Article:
The old wives tale for today says that the gender of your second baby is based on your first child’s first word. If baby numbero uno said mama first, you will have a baby girl for your second baby. If your first child said dada first, your second child will be a boy.
According to this old wives tale we will be having a GIRL. Everly said mama with meaning before dada, however she made the speech sound dada first, she just hadn’t attached meaning to it yet. I swore up and down that my child would be the rare one who said mama with meaning before dada!! And why is this rare you wonder???
After a few years in my role as an infant development consultant I learned that it is typical for a baby to say the dada sound earlier than mama as it is an easier sound to produce; mama requires a little bit more coordination. As a result of this most parents think that their baby is saying dada first and essentially talking well before they really are! Speech sound are one thing, it’s the meaning that children eventually attach to these sounds that becomes shared language. As a result, your child’s first speech sounds may not be their first real “word.” I alway laugh when I meet someone with a 6 month old baby and they swear up and down that their baby says dada and all these other things. It is very sweet and I think that proud parents are even sweeter and so I never, ever burst their bubble, why would you?!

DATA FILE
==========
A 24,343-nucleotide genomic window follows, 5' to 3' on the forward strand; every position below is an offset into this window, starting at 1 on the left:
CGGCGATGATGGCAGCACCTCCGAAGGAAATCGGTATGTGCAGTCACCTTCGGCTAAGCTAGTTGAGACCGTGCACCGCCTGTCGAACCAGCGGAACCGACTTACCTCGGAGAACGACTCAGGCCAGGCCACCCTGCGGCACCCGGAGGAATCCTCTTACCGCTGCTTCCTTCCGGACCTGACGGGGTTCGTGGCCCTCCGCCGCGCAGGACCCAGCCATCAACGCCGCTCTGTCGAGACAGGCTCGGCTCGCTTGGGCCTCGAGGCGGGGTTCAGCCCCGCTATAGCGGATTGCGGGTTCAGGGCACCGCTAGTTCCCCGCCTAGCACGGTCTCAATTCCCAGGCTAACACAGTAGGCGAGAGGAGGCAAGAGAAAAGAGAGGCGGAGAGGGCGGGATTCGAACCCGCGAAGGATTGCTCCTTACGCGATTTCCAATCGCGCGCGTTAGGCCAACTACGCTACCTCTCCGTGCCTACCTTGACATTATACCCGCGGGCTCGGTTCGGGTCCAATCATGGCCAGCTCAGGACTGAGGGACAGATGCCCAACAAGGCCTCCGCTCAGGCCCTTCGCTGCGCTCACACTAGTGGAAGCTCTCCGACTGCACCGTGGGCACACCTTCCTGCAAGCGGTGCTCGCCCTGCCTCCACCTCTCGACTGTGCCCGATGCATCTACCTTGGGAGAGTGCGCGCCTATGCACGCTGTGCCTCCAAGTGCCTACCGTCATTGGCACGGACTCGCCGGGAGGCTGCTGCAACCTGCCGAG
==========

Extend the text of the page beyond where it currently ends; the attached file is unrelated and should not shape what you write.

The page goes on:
In many languages the infant “words” for mother and father are extremely similar. Linguists and developmentalists believe this is because every baby, no matter what language they will eventually speak, makes the same first sounds. These researchers believe that humans, being self centered as we are, naturally think that our offspring are trying to say their name for us as their parents, clearly we are the most important thing in their world to be naming right!? Ah humans, I bet the other species of the world make fun of us.
And here’s another bit of research on first words that I found interesting…http://www.msnbc.msn.com/id/26425177/ns/health-kids_and_parenting/